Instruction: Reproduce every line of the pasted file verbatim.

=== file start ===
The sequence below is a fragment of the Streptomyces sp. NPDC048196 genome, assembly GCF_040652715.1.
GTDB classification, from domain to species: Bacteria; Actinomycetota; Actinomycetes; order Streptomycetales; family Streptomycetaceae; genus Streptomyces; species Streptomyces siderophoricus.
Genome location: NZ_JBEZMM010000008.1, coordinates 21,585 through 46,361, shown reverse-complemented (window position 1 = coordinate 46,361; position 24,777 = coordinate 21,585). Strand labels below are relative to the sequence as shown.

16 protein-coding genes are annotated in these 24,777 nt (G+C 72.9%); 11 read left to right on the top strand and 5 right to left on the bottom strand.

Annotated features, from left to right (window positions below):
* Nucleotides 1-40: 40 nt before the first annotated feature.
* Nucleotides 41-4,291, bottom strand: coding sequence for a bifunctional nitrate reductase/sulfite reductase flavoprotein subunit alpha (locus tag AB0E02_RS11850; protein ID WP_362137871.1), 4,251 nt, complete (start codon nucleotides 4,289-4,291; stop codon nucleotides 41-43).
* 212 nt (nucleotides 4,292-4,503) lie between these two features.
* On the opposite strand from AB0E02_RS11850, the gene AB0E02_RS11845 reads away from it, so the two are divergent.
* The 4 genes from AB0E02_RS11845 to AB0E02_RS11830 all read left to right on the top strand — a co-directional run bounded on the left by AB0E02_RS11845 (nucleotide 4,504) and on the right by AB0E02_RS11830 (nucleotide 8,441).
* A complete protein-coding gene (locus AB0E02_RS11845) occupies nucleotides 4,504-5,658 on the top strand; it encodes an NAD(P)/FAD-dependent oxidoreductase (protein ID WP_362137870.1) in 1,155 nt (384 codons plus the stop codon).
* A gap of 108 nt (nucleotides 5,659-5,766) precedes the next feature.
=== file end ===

The sequence below is a fragment of the Streptomyces sp. NPDC048196 genome, assembly GCF_040652715.1.
GTDB classification, from domain to species: Bacteria; Actinomycetota; Actinomycetes; order Streptomycetales; family Streptomycetaceae; genus Streptomyces; species Streptomyces siderophoricus.
Genome location: NZ_JBEZMM010000008.1, coordinates 21,585 through 46,361, shown reverse-complemented (window position 1 = coordinate 46,361; position 24,777 = coordinate 21,585). Strand labels below are relative to the sequence as shown.

16 protein-coding genes are annotated in these 24,777 nt (G+C 72.9%); 11 read left to right on the top strand and 5 right to left on the bottom strand.

Annotated features, from left to right (window positions below):
* Nucleotides 1-40: 40 nt before the first annotated feature.
* Nucleotides 41-4,291, bottom strand: coding sequence for a bifunctional nitrate reductase/sulfite reductase flavoprotein subunit alpha (locus tag AB0E02_RS11850; protein ID WP_362137871.1), 4,251 nt, complete (start codon nucleotides 4,289-4,291; stop codon nucleotides 41-43).
* 212 nt (nucleotides 4,292-4,503) lie between these two features.
* On the opposite strand from AB0E02_RS11850, the gene AB0E02_RS11845 reads away from it, so the two are divergent.
* The 4 genes from AB0E02_RS11845 to AB0E02_RS11830 all read left to right on the top strand — a co-directional run bounded on the left by AB0E02_RS11845 (nucleotide 4,504) and on the right by AB0E02_RS11830 (nucleotide 8,441).
* A complete protein-coding gene (locus AB0E02_RS11845) occupies nucleotides 4,504-5,658 on the top strand; it encodes an NAD(P)/FAD-dependent oxidoreductase (protein ID WP_362137870.1) in 1,155 nt (384 codons plus the stop codon).
* A gap of 108 nt (nucleotides 5,659-5,766) precedes the next feature.